University News

Prof Takes Ag Education on the Road

December 6, 2005

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MACOMB, IL – When Western Illinois University agriculture professor Andy Baker was selected to represent Illinois at the inaugural International Agricultural Education Summer Institute this past summer, he had no idea the far-reaching effects his participation would have.

At the institute Baker, along with other participants, attended lectures and presentations, participated in interactive video links with speakers around the world, met in seminars and experienced a wide variety of cultural activities. As part of the institute, Baker began working on a new agriculture education curriculum, in cooperation with James Graham, agriculture education department chair at University of Wisconsin-River Falls, that will eventually be shared with agriculture education teachers across the nation.

Since that institute, Baker and Graham have presented poster sessions at various agriculture education conferences, including the National Association of Agriculture Educators. In addition to this work, Baker was appointed in Fall 2005 to the Governor’s Illinois Committee of Agricultural Education. The 13-member group, which is responsible for a $2.33 million agriculture education line item budget, reviews how agriculture education programs at schools throughout the state spend allocated dollars for curriculum development and other teaching-related needs.

“My involvement with both the international institute and the Illinois commission will serve me well as I assist agriculture educators develop curriculum, and by the same token, review how they can better spend grant monies in order to get the best programming and curriculum for their respective schools,” Baker explained. “Students involved in agriculture courses and FFA at the high school level need the most up-to-date curriculum and training and development aids in order to remain successful and viable in today’s ever-changing agriculture industry.”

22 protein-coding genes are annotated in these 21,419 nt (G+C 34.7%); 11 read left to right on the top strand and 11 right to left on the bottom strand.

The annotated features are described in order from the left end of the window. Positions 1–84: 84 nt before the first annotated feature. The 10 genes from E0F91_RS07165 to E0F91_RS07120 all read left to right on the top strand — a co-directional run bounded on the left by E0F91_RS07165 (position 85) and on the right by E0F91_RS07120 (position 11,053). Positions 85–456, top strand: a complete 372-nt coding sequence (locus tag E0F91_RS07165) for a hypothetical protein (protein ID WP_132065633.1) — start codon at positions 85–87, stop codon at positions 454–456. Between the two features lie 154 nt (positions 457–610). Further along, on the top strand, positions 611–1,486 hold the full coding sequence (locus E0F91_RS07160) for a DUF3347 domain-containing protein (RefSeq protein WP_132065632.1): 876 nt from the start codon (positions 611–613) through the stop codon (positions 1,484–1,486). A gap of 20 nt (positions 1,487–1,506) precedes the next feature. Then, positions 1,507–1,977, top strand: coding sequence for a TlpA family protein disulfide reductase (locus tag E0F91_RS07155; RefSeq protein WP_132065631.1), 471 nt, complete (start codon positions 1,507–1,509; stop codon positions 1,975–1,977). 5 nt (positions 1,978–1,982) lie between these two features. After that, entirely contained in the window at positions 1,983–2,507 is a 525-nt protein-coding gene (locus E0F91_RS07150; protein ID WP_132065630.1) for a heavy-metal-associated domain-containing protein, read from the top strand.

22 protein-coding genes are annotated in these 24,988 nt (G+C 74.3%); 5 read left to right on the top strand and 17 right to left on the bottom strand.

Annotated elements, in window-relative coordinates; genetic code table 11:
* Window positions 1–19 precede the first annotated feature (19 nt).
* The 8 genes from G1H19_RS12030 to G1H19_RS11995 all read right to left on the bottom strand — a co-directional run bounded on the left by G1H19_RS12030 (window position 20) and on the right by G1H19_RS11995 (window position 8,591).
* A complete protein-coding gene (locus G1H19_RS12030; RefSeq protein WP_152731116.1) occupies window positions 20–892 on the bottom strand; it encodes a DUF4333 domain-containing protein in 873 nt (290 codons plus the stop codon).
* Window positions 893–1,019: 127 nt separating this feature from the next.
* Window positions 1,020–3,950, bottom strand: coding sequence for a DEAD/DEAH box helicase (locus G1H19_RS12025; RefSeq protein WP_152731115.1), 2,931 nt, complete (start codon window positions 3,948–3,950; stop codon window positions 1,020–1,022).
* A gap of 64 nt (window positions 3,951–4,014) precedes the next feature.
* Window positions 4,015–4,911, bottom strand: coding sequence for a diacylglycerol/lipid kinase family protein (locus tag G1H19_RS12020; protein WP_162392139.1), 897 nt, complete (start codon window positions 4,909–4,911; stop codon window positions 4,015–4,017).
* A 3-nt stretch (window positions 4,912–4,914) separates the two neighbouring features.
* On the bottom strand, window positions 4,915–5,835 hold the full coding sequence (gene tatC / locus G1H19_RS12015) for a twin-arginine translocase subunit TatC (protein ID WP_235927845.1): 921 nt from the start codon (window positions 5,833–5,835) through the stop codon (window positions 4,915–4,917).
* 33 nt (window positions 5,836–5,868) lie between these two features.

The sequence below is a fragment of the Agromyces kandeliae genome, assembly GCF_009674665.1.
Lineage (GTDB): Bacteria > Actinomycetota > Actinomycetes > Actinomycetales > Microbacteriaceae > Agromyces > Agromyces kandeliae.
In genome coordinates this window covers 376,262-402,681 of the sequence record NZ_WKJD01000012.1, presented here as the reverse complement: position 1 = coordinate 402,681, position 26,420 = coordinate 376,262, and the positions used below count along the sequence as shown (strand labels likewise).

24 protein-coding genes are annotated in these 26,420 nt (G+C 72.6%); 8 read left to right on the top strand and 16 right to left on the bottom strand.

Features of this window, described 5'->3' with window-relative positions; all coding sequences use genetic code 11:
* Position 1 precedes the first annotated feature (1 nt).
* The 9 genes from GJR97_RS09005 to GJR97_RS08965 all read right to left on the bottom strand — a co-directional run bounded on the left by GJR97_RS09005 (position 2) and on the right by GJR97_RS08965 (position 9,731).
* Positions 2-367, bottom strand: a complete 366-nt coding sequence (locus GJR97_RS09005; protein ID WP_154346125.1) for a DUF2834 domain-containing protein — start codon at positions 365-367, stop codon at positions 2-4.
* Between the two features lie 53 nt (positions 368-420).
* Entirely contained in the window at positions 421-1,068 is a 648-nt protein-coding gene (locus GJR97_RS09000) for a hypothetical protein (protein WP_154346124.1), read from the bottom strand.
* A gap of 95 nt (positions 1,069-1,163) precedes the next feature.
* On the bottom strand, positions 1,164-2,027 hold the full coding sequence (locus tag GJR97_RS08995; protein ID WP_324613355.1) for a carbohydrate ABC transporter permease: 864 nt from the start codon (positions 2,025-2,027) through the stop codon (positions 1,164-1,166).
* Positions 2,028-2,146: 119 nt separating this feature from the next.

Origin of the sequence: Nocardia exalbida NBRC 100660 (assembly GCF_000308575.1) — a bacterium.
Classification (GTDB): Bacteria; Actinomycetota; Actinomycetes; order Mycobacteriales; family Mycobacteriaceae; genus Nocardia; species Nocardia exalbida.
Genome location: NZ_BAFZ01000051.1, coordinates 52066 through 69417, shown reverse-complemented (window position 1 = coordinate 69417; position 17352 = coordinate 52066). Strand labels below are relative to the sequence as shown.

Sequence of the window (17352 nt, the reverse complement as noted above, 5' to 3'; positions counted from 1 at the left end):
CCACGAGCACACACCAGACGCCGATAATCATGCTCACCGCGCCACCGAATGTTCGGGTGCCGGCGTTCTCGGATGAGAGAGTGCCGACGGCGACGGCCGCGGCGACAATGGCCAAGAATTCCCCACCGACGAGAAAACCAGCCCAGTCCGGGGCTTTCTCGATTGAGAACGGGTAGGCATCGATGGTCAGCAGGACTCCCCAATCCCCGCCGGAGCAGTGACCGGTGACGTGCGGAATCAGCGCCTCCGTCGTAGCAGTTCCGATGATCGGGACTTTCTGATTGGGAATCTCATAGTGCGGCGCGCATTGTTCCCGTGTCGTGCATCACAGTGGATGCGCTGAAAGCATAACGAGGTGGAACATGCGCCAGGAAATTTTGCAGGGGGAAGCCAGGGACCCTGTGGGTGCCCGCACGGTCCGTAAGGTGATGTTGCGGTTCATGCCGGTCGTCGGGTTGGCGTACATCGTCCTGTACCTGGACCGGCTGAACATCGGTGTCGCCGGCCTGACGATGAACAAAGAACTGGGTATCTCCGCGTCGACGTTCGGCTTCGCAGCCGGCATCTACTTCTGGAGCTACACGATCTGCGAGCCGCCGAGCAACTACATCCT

During Summer 2006, committee members will expand upon Baker’s and Graham’s curriculum. The pair has already developed nine lessons, Baker added.

“Institute participants who are involved in the curriculum development project will take what we have created and build upon that,” Baker explained. “We are looking at a global curriculum, one that takes American agriculture education students over borders to get them thinking about the world beyond the U.S.”

Posted By: Darcie Shinberger (
Office of University Communications & Marketing